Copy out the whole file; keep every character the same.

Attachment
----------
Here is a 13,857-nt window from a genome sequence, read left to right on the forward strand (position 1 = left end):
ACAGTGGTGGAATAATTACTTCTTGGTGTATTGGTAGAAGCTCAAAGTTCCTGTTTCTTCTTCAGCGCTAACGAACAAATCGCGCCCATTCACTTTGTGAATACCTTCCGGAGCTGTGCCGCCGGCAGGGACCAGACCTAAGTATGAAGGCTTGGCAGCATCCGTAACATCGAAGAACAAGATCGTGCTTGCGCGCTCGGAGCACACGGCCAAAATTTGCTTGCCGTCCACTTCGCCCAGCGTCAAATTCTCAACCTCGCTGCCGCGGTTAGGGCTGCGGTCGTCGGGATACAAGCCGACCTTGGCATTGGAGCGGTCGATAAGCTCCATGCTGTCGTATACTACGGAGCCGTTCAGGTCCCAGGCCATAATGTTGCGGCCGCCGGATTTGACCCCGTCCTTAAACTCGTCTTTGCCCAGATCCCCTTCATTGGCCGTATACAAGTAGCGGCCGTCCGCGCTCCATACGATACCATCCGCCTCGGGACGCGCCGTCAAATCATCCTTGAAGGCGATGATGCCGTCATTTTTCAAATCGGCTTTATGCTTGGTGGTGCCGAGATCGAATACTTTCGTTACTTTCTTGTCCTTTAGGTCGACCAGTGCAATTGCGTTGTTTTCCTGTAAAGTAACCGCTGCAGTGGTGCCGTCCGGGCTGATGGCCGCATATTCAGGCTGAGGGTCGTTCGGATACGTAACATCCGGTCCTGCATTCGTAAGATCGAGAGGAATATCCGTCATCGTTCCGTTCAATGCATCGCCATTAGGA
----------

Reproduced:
Here is a 13,857-nt window from a genome sequence, read left to right on the forward strand (position 1 = left end):
ACAGTGGTGGAATAATTACTTCTTGGTGTATTGGTAGAAGCTCAAAGTTCCTGTTTCTTCTTCAGCGCTAACGAACAAATCGCGCCCATTCACTTTGTGAATACCTTCCGGAGCTGTGCCGCCGGCAGGGACCAGACCTAAGTATGAAGGCTTGGCAGCATCCGTAACATCGAAGAACAAGATCGTGCTTGCGCGCTCGGAGCACACGGCCAAAATTTGCTTGCCGTCCACTTCGCCCAGCGTCAAATTCTCAACCTCGCTGCCGCGGTTAGGGCTGCGGTCGTCGGGATACAAGCCGACCTTGGCATTGGAGCGGTCGATAAGCTCCATGCTGTCGTATACTACGGAGCCGTTCAGGTCCCAGGCCATAATGTTGCGGCCGCCGGATTTGACCCCGTCCTTAAACTCGTCTTTGCCCAGATCCCCTTCATTGGCCGTATACAAGTAGCGGCCGTCCGCGCTCCATACGATACCATCCGCCTCGGGACGCGCCGTCAAATCATCCTTGAAGGCGATGATGCCGTCATTTTTCAAATCGGCTTTATGCTTGGTGGTGCCGAGATCGAATACTTTCGTTACTTTCTTGTCCTTTAGGTCGACCAGTGCAATTGCGTTGTTTTCCTGTAAAGTAACCGCTGCAGTGGTGCCGTCCGGGCTGATGGCCGCATATTCAGGCTGAGGGTCGTTCGGATACGTAACATCCGGTCCTGCATTCGTAAGATCGAGAGGAATATCCGTCATCGTTCCGTTCAATGCATCGCCATTAGGA